James VI and I, 1618, by Paul Van Somer
buffoon: /bəˈfuːn/ a person who does silly but amusing things.
tactical: carefully planned in order to achieve a particular aim. Strategic. E.g. a tactical decision.
stately: /ˈsteɪtli/ impressive in size, appearance or manner. Majestic.
commission: to officially ask somebody to write, make or create something or to do a task for you. E.g. commission somebody to do something She has been commissioned to write a new national anthem.
regality: /rɪˈɡalɪti/ the state of being a king or queen.
Mr and Mrs Andrews, by Gainsborough
copyist: a person who makes copies of written documents or works of art.
make something of somebody/something to understand the meaning or character of somebody/ something. E.g. What do you make of it all? I can't make anything of this note. I don't know what to make of (= think of) the new manager.
An Old Woman Cooking Eggs, 1618, by Velázquez
veracity: /vəˈræsəti/ the quality of being true; the habit of telling the truth. E.g. They questioned the veracity of her story.
The Rhythm of Life
- Just what the doctor ordered: (humorous) exactly what somebody wants or needs.
- Forebear: a person in your family who lived a long time ago. Ancestor.
- In the hands of somebody, in somebody's hands: being taken care of or controlled by somebody. E.g. The matter is now in the hands of my lawyer. At that time, the castle was in enemy hands.
- Discord: /ˈdɪskɔːd/ disagreement; arguing. E.g. Marital/family discord. A note of discord surfaced during the proceedings.
The Need for Aged Buildings
- In good, bad, etc. repair. In a good, bad, etc. state of repair: in good, etc. condition. E.g. The house is not in good repair.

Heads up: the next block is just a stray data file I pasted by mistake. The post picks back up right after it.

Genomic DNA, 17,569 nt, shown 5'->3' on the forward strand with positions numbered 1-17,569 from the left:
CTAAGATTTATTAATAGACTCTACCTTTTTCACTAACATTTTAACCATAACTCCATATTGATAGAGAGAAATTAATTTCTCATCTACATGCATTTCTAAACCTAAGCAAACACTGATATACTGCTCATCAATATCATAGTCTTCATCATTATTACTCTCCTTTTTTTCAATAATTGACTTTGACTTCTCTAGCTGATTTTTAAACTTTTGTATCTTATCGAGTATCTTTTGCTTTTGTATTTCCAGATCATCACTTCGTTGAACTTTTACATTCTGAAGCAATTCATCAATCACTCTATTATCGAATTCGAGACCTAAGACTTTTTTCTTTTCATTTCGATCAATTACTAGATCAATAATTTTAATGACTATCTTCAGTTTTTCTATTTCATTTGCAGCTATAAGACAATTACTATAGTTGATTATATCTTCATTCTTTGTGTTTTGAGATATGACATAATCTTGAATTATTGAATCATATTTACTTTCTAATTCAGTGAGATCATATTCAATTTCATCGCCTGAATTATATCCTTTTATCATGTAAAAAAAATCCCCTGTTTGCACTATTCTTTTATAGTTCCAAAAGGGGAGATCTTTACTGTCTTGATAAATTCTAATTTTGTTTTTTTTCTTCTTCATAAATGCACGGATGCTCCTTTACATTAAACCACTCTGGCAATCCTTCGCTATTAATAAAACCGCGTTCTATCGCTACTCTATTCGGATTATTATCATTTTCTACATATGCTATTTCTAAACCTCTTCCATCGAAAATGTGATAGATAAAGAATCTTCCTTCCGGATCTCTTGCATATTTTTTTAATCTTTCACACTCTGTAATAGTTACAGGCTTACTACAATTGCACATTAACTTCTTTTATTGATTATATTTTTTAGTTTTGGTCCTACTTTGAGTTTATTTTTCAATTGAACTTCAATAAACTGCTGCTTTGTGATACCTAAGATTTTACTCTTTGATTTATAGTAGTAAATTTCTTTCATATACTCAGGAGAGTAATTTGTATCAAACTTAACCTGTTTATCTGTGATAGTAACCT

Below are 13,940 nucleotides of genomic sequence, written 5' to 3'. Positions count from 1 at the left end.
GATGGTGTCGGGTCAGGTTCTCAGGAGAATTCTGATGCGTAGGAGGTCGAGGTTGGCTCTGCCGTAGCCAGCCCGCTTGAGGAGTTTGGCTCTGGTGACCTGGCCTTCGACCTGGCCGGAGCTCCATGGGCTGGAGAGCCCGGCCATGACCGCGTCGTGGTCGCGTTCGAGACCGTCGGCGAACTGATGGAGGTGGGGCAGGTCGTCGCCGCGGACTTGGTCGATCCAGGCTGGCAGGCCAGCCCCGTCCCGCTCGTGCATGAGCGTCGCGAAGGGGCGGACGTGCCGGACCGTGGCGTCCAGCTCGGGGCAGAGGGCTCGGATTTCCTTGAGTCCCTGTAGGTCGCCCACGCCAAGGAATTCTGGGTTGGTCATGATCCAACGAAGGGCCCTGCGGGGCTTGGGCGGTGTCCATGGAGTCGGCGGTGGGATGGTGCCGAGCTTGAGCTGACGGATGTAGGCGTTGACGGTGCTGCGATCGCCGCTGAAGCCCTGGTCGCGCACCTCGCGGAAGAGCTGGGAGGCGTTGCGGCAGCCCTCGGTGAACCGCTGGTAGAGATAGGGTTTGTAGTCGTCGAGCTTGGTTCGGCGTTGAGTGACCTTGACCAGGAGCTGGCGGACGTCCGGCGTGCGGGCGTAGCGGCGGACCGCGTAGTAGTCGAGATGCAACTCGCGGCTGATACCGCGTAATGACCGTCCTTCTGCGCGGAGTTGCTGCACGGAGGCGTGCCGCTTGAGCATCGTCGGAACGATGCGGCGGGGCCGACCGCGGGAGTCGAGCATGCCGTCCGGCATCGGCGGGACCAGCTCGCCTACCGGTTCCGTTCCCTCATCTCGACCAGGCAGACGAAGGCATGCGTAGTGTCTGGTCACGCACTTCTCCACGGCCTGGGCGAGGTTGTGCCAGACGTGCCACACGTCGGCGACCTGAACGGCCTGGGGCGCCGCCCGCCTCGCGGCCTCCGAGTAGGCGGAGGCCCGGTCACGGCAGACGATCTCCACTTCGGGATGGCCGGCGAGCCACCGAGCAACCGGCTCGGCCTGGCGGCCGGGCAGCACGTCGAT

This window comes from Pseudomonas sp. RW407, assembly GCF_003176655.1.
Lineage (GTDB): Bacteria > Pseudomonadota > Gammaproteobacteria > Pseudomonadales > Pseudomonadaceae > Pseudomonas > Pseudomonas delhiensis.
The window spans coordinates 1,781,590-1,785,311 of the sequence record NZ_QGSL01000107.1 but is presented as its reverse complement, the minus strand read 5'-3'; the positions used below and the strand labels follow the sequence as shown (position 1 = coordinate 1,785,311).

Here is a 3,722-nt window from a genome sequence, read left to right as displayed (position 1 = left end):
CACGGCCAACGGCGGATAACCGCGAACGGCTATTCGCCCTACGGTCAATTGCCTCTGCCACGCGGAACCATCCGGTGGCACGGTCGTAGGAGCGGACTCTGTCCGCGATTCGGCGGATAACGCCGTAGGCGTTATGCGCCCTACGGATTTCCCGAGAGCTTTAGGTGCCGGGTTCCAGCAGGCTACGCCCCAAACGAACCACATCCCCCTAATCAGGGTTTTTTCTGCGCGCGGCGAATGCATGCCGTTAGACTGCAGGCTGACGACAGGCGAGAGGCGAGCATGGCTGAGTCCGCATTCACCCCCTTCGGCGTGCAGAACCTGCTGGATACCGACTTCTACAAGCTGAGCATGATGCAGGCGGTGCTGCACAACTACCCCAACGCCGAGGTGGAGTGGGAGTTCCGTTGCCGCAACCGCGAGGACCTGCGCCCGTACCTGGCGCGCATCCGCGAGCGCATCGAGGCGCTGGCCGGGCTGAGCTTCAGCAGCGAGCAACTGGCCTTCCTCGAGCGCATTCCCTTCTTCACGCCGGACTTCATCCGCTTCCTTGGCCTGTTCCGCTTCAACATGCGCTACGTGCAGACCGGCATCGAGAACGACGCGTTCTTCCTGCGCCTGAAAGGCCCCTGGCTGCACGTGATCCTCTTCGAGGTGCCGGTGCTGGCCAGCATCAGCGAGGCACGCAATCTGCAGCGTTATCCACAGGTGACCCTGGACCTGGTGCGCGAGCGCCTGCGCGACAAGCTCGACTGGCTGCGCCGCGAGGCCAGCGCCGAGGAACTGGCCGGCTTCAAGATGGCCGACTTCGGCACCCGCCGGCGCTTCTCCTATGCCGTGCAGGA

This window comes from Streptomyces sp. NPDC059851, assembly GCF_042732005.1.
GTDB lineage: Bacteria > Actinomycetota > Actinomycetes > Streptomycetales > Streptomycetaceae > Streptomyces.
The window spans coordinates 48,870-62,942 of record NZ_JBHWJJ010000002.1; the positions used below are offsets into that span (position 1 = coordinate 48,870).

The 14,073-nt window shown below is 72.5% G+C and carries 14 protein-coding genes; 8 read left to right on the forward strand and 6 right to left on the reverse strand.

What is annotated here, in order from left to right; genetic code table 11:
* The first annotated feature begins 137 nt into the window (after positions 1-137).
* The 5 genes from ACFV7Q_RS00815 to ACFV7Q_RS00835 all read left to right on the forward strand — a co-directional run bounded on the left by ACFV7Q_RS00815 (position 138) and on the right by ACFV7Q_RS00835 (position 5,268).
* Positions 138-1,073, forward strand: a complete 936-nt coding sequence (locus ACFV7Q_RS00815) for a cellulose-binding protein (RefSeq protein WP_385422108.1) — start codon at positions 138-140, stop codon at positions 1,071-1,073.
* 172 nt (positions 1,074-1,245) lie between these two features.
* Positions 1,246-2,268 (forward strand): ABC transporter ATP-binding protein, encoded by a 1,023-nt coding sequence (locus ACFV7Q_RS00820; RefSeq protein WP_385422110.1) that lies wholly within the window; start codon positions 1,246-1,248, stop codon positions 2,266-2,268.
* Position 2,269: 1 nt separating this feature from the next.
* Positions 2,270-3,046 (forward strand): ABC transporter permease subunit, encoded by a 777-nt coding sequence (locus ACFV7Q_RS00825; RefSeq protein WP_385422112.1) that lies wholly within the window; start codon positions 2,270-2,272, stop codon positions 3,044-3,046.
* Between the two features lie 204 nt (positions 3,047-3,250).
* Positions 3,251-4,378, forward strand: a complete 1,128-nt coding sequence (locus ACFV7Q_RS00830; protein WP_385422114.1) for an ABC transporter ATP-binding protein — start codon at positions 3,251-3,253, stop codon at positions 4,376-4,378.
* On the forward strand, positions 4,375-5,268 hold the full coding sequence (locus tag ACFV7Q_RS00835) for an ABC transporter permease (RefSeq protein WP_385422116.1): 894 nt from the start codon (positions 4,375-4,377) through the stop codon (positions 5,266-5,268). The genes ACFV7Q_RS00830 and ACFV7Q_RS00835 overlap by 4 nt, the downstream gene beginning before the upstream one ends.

- Overrun: to fill or spread over an area quickly, especially in large numbers. Invadir. E.g. The house was completely overrun with mice.
- Downturn (in something) a fall in the amount of business that is done; a time when the economy becomes weaker. E.g. a downturn in sales/trade/business. The economic downturn of 2008/2009.
- Uphold: to support something that you think is right and make sure that it continues to exist. Defender. E.g. We have a duty to uphold the law. The regime has been criticized for failing to uphold human rights.
- Enterprise: a company or business. E.g. an enterprise with a turnover of $26 billion. State-owned/public enterprises. Small and medium-sized enterprises.
- Curb something: to control or limit something, especially something bad. E.g. He needs to learn to curb his temper. A range of policies have been introduced aimed at curbing inflation.
- Hamper somebody/something: to prevent somebody from easily doing or achieving something. Hinder. Dificultar. E.g. Our efforts were severely hampered by a lack of money.
- Wear out, wear something out: to become, or make something become, thin or no longer able to be used, usually because it has been used too much. E.g. He wore out two pairs of shoes last year.
- Pull up: come to a halt after driving somewhere. E.g. He pulled up at the traffic lights.
- Ubiquitous: /juːˈbɪkwɪtəs / seeming to be everywhere or in several places at the same time; very common. E.g.The ubiquitous bicycles of university towns. The ubiquitous movie star, Tom Hanks.
- Stumble across/on/upon something/somebody: to discover something/somebody unexpectedly. E.g. Police have stumbled across a huge drugs ring (group). I stumbled across Thompson outside the hotel.
- Set on/upon somebody: to attack somebody suddenly. I opened the gate, and was immediately set on by a large dog. The farmer threatened to set his dogs on us.
- Come on: to begin. E.g. I can feel a cold coming on. I think there's rain coming on.
- Enhance something: to increase or further improve the good quality, value or status of somebody/something. E.g. This is an opportunity to enhance the reputation of the company. The skilled use of make-up to enhance your best features.